“Our instruments are accessible to all, regardless of culture or biology. They’re ideal conduits for shared experience between beings who might otherwise think they have little in common.”
Klee collected his observations in his Pedagogical Sketchbook intended as the basis for the course in design theory at the famous Bauhaus art school in Germany. From the simple phenomenon of interweaving lines, his work leads to the comprehension of defined planes-of structure, dimension, equilibrium, and motion. But he employs no abstract formulas. The student remains in the familiar world-a world that acquires new significance through the straight forward approach of Klee’s simple, lucid drawings and his precise captions. Chessboard, bone, muscle, heart, a water wheel, a plant, railroad ties, a tightrope walker-these serve as examples for the forty-three design lessons.
“The consistency condition which demands that new hypotheses agree with accepted theories is unreasonable because it preserves the older theory, and not the better theory. Hypotheses contradicting well-confirmed theories give us evidence that cannot be obtained in any other way. Proliferation of theories is beneficial for science, while uniformity impairs its critical power. Uniformity also endangers the free development of the individual.”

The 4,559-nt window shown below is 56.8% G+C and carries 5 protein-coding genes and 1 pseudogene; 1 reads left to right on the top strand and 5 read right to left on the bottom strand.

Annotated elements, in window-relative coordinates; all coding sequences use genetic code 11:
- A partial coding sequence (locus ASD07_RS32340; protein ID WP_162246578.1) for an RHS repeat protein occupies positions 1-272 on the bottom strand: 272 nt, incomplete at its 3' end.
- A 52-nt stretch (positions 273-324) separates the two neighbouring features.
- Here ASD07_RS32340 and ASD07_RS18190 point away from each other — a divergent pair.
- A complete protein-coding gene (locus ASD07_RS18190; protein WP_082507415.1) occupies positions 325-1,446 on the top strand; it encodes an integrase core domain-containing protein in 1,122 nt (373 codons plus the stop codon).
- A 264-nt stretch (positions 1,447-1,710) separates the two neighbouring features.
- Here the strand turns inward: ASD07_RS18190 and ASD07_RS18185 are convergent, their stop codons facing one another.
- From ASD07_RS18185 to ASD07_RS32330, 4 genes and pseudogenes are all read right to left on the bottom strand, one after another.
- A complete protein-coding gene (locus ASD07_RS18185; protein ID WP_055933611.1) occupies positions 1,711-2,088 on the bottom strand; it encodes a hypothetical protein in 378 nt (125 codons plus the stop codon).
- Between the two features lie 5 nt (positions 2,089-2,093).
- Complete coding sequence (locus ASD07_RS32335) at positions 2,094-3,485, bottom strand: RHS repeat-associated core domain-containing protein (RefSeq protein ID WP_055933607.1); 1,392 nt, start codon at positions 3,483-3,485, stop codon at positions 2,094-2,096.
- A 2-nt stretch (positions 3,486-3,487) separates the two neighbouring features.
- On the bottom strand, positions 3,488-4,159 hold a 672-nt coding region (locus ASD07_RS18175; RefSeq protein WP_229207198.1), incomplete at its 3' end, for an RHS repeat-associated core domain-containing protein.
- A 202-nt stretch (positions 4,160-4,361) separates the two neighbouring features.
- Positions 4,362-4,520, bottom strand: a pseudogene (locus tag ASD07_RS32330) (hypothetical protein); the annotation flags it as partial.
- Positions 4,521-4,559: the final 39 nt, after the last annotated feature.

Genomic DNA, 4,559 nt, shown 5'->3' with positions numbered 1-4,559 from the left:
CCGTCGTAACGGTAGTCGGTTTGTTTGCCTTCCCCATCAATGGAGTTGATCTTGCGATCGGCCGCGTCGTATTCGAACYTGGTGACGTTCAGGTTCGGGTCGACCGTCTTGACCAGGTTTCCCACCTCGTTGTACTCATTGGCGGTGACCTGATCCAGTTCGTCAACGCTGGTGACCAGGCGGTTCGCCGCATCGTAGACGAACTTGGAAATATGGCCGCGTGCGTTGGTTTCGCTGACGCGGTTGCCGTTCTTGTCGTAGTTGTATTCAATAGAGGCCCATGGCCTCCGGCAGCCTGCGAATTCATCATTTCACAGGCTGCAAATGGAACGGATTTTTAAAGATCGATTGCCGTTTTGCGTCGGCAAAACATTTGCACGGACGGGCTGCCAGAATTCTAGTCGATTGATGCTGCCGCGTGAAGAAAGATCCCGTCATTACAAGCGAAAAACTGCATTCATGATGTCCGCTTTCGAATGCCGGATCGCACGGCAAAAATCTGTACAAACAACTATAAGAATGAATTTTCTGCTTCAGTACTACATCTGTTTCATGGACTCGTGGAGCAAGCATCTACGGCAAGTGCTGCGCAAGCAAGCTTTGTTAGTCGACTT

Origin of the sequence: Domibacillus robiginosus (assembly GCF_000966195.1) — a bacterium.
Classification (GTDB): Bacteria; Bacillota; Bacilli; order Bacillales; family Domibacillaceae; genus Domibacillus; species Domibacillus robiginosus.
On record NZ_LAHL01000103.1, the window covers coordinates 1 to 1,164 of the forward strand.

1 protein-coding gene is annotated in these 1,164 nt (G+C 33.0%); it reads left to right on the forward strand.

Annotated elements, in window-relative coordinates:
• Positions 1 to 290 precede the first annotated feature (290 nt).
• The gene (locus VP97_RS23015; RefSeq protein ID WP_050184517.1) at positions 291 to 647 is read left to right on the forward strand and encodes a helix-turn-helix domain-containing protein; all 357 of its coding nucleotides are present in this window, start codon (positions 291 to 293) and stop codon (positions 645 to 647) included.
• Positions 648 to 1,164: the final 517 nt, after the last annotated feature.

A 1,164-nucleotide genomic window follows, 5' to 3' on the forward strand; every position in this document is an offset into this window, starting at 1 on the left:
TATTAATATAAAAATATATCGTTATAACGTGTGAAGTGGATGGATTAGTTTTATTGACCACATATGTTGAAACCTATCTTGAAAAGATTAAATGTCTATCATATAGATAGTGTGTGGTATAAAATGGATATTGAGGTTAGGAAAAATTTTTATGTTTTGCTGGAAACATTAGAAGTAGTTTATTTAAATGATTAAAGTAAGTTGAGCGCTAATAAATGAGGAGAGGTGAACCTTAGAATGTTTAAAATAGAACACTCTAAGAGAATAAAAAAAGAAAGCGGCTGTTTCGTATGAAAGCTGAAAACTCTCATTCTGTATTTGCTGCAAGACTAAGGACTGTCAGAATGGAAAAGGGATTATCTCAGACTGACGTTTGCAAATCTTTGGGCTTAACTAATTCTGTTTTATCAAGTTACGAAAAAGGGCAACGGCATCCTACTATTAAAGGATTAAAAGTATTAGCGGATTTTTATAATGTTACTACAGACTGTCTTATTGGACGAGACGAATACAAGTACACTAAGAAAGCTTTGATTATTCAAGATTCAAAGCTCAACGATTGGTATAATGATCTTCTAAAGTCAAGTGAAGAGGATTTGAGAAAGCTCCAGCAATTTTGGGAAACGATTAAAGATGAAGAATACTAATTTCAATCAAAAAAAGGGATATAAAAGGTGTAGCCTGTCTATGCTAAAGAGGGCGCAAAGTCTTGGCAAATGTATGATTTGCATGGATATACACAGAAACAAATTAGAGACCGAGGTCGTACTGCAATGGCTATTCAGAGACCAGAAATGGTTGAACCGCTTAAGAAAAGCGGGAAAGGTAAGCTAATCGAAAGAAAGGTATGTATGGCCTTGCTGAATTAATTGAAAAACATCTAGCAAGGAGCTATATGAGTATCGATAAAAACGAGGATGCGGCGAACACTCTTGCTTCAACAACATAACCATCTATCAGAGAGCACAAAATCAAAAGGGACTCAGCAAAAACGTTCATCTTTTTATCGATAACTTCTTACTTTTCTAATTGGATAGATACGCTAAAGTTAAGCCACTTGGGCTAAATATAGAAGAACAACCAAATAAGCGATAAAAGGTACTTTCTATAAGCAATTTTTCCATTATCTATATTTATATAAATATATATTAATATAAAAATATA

“There is no idea, however ancient and absurd, that is not capable of improving our knowledge. The whole history of thought is absorbed into science and is used for improving every single theory. Nor is political interference rejected. It may be needed to overcome the chauvinism of science that resists alternatives to the status quo.”
“No theory ever agrees with all the facts in its domain, yet it is not always the theory that is to blame. Facts are constituted by older ideologies, and a clash between facts and theories may be proof of progress. It is also a first step in our attempts to find the principles implicit in familiar observational notions.”
Terence McKenna was a fan.
Source: Paul Feyerabend’s Against Method